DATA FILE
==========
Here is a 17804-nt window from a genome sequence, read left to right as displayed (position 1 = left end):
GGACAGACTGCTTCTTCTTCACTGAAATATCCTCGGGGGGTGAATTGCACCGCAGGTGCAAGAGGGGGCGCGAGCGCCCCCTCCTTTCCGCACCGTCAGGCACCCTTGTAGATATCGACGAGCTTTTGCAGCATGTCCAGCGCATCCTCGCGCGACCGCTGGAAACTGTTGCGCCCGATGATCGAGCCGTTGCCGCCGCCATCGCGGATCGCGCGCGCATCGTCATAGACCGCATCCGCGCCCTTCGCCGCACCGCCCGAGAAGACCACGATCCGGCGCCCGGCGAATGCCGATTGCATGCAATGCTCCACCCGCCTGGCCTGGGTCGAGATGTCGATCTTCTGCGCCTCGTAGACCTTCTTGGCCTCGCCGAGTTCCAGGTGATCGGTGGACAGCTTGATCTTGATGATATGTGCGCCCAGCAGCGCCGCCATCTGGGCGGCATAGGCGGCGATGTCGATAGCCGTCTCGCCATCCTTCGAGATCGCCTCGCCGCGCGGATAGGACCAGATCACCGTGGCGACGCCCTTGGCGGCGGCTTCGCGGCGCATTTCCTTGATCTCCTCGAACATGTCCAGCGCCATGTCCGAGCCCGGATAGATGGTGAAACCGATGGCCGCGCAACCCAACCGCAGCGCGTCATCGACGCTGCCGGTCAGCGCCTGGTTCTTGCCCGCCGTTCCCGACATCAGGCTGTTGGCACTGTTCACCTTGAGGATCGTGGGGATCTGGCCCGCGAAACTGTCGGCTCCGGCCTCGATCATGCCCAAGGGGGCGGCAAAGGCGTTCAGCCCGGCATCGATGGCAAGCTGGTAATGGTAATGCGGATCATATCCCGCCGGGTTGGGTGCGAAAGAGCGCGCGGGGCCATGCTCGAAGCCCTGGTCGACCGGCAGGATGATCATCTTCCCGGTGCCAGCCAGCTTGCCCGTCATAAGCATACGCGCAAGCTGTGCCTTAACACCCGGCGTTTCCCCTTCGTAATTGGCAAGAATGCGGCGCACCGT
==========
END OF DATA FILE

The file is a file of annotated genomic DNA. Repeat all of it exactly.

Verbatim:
Here is a 17804-nt window from a genome sequence, read left to right as displayed (position 1 = left end):
GGACAGACTGCTTCTTCTTCACTGAAATATCCTCGGGGGGTGAATTGCACCGCAGGTGCAAGAGGGGGCGCGAGCGCCCCCTCCTTTCCGCACCGTCAGGCACCCTTGTAGATATCGACGAGCTTTTGCAGCATGTCCAGCGCATCCTCGCGCGACCGCTGGAAACTGTTGCGCCCGATGATCGAGCCGTTGCCGCCGCCATCGCGGATCGCGCGCGCATCGTCATAGACCGCATCCGCGCCCTTCGCCGCACCGCCCGAGAAGACCACGATCCGGCGCCCGGCGAATGCCGATTGCATGCAATGCTCCACCCGCCTGGCCTGGGTCGAGATGTCGATCTTCTGCGCCTCGTAGACCTTCTTGGCCTCGCCGAGTTCCAGGTGATCGGTGGACAGCTTGATCTTGATGATATGTGCGCCCAGCAGCGCCGCCATCTGGGCGGCATAGGCGGCGATGTCGATAGCCGTCTCGCCATCCTTCGAGATCGCCTCGCCGCGCGGATAGGACCAGATCACCGTGGCGACGCCCTTGGCGGCGGCTTCGCGGCGCATTTCCTTGATCTCCTCGAACATGTCCAGCGCCATGTCCGAGCCCGGATAGATGGTGAAACCGATGGCCGCGCAACCCAACCGCAGCGCGTCATCGACGCTGCCGGTCAGCGCCTGGTTCTTGCCCGCCGTTCCCGACATCAGGCTGTTGGCACTGTTCACCTTGAGGATCGTGGGGATCTGGCCCGCGAAACTGTCGGCTCCGGCCTCGATCATGCCCAAGGGGGCGGCAAAGGCGTTCAGCCCGGCATCGATGGCAAGCTGGTAATGGTAATGCGGATCATATCCCGCCGGGTTGGGTGCGAAAGAGCGCGCGGGGCCATGCTCGAAGCCCTGGTCGACCGGCAGGATGATCATCTTCCCGGTGCCAGCCAGCTTGCCCGTCATAAGCATACGCGCAAGCTGTGCCTTAACACCCGGCGTTTCCCCTTCGTAATTGGCAAGAATGCGGCGCACCGT